Wound Surface Area as a Risk Factor for Flap Complications among Patients with Open Fractures

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Abstract

Background:

Soft-tissue complications often dictate the success of limb salvage and the overall outcome of open fractures. Based on prior work at the R Adams Cowley Shock Trauma Center, the authors hypothesize that wounds larger than 200 cm2 are associated with a greater likelihood of both flap-related reoperation and wound complications among patients requiring soft-tissue reconstruction with a rotational flap or free tissue transfer.

Methods:

This study was a secondary analysis of Fluid Lavage in Open Wounds trial data that included all patients who received a rotational or free tissue flap transfer for an open fracture. The primary outcome was flap-related reoperation within 12 months of injury. The secondary outcome was wound complication, which included events treated operatively or nonoperatively. Multivariable logistic regression was used to assess the association between wound size and outcomes, adjusting for confounders.

Results:

Seventeen percent of the 112 patients required a flap-related reoperation. A wound size greater than 200 cm2 was not associated with reoperation in an unadjusted model (p = 0.64) or adjusting for Gustilo type (p = 0.70). The sample had an overall wound complication rate of 47.3 percent. Patients with a wound size of greater than 200 cm2 were three times more likely to experience wound complications (OR, 3.05; 95 percent CI, 1.08 to 8.62; p = 0.04) when adjusting for moderate to severe wound contamination and wound closure in the operating room.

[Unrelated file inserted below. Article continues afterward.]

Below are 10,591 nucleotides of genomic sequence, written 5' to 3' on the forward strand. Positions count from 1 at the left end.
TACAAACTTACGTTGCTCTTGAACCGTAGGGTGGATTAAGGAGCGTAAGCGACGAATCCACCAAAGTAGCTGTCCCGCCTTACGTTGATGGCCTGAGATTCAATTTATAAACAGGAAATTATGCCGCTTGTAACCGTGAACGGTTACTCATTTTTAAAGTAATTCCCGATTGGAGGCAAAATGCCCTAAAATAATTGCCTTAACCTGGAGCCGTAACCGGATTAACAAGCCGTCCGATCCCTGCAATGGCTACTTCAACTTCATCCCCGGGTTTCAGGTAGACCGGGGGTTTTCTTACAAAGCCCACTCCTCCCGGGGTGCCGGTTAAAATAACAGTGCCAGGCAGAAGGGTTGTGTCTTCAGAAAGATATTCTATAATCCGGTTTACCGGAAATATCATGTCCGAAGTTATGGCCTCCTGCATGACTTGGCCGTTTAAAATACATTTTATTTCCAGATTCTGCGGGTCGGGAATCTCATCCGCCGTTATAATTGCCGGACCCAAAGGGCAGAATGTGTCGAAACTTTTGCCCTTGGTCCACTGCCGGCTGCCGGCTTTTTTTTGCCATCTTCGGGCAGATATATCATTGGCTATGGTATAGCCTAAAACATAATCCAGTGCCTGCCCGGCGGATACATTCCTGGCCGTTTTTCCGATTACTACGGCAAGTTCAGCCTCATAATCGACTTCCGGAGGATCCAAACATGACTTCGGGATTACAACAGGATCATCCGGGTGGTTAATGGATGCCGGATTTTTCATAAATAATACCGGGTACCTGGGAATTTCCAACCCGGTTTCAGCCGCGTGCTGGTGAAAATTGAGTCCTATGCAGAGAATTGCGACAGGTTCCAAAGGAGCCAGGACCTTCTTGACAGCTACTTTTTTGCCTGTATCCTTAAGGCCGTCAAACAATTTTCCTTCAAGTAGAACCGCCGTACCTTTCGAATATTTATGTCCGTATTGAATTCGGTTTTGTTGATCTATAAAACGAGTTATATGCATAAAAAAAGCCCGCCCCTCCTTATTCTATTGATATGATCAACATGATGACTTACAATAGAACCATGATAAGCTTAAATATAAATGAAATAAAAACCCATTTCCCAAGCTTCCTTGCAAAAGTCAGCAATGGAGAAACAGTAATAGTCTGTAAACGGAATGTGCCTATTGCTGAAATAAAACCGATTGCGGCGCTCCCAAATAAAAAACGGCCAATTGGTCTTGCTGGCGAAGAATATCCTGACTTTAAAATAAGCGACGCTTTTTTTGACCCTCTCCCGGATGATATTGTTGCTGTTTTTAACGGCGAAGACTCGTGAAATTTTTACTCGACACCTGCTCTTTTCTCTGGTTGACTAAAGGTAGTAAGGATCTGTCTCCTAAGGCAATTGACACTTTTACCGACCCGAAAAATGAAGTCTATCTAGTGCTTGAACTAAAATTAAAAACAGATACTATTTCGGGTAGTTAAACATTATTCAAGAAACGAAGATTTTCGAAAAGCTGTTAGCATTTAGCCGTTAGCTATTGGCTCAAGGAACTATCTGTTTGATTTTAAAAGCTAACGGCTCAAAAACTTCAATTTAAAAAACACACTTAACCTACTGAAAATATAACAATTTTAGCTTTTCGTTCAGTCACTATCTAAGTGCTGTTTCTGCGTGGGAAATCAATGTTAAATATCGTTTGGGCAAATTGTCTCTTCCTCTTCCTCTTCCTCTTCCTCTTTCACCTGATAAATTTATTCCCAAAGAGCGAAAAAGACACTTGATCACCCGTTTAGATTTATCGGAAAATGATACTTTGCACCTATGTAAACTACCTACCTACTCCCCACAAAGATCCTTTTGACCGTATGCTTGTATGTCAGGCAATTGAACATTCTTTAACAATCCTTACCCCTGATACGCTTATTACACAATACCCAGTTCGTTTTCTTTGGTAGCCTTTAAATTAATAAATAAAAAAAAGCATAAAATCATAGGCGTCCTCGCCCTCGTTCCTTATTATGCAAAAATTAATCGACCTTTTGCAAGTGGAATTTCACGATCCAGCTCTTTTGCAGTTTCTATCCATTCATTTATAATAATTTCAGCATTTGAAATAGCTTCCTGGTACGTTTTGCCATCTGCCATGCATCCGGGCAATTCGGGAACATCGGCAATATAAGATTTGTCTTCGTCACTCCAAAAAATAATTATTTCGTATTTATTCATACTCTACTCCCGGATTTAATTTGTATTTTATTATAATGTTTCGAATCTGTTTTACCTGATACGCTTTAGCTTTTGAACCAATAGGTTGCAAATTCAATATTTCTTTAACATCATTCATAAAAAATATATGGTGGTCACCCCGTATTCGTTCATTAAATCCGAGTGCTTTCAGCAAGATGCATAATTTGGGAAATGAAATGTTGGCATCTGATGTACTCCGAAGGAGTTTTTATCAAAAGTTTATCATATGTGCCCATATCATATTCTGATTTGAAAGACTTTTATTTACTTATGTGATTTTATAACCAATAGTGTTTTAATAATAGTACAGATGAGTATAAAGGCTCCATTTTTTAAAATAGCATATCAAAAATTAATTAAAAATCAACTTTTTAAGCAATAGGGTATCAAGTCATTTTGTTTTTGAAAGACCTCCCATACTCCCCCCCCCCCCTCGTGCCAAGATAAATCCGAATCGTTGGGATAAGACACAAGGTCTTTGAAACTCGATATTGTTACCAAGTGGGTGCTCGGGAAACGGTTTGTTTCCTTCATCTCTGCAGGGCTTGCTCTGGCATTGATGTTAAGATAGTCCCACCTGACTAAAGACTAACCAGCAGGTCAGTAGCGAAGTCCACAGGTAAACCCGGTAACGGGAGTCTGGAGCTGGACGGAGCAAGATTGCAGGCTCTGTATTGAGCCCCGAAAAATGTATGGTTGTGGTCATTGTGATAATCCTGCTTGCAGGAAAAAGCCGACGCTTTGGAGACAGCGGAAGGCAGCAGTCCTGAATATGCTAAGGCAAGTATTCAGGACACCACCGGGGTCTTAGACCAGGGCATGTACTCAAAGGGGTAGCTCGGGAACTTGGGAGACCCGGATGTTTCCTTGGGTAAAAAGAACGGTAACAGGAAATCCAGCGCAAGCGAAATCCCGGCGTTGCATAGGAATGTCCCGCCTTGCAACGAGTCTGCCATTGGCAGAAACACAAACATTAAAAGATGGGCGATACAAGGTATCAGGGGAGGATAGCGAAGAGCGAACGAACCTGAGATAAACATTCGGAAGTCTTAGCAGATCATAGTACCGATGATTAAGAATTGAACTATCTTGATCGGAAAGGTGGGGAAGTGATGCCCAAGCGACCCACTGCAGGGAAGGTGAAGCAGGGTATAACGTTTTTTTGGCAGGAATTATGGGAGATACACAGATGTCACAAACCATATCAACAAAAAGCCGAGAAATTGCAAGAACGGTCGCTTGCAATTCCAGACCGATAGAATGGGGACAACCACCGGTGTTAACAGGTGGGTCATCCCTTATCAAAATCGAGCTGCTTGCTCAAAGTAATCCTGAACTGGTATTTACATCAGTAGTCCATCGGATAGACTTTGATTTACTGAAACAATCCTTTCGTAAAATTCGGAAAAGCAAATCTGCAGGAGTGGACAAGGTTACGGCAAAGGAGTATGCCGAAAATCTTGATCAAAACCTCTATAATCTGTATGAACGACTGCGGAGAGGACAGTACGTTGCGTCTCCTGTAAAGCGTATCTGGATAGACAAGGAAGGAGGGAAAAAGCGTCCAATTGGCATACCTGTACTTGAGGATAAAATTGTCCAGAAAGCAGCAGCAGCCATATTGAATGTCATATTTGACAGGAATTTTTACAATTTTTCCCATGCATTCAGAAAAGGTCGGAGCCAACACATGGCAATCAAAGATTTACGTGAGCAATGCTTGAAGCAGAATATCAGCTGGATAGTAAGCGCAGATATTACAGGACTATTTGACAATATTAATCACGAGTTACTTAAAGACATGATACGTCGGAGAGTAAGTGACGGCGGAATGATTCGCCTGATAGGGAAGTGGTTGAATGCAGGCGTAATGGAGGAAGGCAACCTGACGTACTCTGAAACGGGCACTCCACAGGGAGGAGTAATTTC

Conclusion:

The findings of this study demonstrate that wound surface area is an integral determinant for wound complication following soft-tissue flap treatment, but found no association between wound surface area and flap-related reoperation rates.

CLINICAL QUESTION/LEVEL OF EVIDENCE:

Risk, III.

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